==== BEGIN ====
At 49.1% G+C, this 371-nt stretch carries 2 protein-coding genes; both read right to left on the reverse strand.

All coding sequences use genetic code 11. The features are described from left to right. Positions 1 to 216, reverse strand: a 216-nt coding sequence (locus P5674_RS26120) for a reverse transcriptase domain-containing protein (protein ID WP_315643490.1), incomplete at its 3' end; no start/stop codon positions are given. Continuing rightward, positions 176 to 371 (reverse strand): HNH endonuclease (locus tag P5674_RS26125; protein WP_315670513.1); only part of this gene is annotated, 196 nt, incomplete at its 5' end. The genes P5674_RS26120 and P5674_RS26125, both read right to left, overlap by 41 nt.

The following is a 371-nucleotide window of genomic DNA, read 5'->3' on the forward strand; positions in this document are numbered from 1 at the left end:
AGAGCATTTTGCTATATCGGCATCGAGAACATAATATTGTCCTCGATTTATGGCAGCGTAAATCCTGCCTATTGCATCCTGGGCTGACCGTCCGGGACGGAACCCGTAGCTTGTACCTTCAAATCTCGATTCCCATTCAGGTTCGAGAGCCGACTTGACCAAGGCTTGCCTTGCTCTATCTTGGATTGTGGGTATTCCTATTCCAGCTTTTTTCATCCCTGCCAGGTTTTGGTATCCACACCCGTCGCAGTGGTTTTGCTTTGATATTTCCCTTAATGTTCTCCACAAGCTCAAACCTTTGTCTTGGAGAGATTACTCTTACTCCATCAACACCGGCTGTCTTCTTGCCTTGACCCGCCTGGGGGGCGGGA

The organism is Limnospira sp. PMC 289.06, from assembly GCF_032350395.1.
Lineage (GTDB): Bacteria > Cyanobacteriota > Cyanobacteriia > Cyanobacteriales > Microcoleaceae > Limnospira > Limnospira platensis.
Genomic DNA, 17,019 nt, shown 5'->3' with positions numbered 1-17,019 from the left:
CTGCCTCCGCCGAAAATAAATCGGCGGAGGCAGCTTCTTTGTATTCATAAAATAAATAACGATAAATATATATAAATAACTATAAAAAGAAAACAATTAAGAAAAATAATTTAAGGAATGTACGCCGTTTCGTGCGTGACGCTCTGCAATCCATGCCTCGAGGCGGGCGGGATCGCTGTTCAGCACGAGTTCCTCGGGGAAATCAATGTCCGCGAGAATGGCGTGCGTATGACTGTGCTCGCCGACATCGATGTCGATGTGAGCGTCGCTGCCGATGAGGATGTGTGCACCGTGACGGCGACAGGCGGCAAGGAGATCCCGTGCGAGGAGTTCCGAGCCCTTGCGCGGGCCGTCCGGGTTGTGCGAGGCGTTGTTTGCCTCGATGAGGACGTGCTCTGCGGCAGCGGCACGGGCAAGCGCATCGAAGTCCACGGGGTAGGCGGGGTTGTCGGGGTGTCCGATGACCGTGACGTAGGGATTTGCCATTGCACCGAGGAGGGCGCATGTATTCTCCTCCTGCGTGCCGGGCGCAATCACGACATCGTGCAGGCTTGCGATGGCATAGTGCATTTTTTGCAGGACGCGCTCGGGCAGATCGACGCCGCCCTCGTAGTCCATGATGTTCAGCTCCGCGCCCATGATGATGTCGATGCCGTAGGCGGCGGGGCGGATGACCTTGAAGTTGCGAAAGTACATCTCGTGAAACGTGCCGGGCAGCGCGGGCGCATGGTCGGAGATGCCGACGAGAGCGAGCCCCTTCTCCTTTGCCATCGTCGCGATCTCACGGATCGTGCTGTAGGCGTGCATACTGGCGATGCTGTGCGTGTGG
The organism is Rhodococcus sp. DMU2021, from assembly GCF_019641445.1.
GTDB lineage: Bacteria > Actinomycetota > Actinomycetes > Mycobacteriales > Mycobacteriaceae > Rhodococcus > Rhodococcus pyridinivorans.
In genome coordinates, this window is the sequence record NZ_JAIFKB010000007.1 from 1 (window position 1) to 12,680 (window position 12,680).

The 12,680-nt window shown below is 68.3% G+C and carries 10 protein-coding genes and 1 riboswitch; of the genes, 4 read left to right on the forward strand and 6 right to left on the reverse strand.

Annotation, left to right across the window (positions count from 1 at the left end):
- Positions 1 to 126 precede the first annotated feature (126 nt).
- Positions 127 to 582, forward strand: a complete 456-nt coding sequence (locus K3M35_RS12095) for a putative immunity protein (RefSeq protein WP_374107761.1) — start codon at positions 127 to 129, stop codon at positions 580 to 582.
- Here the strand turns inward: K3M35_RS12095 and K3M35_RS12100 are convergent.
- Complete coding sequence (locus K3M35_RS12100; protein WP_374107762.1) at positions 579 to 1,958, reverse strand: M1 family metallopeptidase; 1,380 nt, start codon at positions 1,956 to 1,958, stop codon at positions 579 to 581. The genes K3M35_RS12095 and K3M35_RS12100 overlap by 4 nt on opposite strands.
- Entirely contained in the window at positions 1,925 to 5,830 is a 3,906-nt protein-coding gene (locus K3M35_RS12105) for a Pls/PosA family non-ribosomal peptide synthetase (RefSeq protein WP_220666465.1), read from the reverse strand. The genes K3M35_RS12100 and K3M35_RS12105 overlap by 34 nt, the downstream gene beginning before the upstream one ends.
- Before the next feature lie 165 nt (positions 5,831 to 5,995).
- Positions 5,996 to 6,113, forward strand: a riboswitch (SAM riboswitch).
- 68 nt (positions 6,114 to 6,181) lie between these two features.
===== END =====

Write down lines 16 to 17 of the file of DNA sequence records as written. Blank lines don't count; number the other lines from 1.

- Here the strand turns inward: K3M35_RS12095 and K3M35_RS12100 are convergent.
- Complete coding sequence (locus K3M35_RS12100; protein WP_374107762.1) at positions 579 to 1,958, reverse strand: M1 family metallopeptidase; 1,380 nt, start codon at positions 1,956 to 1,958, stop codon at positions 579 to 581. The genes K3M35_RS12095 and K3M35_RS12100 overlap by 4 nt on opposite strands.